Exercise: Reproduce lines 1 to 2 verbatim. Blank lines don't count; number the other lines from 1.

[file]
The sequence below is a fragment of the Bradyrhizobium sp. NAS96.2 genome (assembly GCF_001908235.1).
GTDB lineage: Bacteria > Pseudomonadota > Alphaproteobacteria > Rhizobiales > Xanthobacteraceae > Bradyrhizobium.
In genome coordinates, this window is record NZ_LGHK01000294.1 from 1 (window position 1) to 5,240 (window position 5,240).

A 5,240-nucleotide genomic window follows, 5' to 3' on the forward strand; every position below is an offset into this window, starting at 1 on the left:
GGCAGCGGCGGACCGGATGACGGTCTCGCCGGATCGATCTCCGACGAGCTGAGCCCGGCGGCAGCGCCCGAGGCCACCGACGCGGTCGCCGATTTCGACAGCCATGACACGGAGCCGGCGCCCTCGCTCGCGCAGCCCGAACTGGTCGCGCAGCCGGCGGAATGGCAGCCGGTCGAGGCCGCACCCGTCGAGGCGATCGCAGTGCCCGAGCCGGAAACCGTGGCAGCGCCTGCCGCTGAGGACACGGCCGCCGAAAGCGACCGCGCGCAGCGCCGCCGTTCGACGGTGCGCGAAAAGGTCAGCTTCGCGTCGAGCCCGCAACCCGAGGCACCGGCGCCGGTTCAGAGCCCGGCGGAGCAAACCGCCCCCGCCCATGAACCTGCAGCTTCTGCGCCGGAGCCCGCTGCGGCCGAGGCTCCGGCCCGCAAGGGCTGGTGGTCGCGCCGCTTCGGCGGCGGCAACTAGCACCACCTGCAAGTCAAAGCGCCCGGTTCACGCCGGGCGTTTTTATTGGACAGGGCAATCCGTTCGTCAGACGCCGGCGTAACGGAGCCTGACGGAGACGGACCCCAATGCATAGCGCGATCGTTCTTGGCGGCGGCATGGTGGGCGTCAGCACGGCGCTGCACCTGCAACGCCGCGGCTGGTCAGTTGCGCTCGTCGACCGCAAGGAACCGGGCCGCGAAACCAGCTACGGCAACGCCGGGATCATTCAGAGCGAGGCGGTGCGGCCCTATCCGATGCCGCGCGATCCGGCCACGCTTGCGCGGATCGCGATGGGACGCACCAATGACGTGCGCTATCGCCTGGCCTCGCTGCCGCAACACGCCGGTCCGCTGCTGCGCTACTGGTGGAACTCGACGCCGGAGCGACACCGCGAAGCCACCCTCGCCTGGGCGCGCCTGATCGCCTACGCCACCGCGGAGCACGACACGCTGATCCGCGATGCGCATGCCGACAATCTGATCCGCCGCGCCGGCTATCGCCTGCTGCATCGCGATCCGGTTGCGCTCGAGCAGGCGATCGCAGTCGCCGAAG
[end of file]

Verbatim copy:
The sequence below is a fragment of the Bradyrhizobium sp. NAS96.2 genome (assembly GCF_001908235.1).
GTDB lineage: Bacteria > Pseudomonadota > Alphaproteobacteria > Rhizobiales > Xanthobacteraceae > Bradyrhizobium.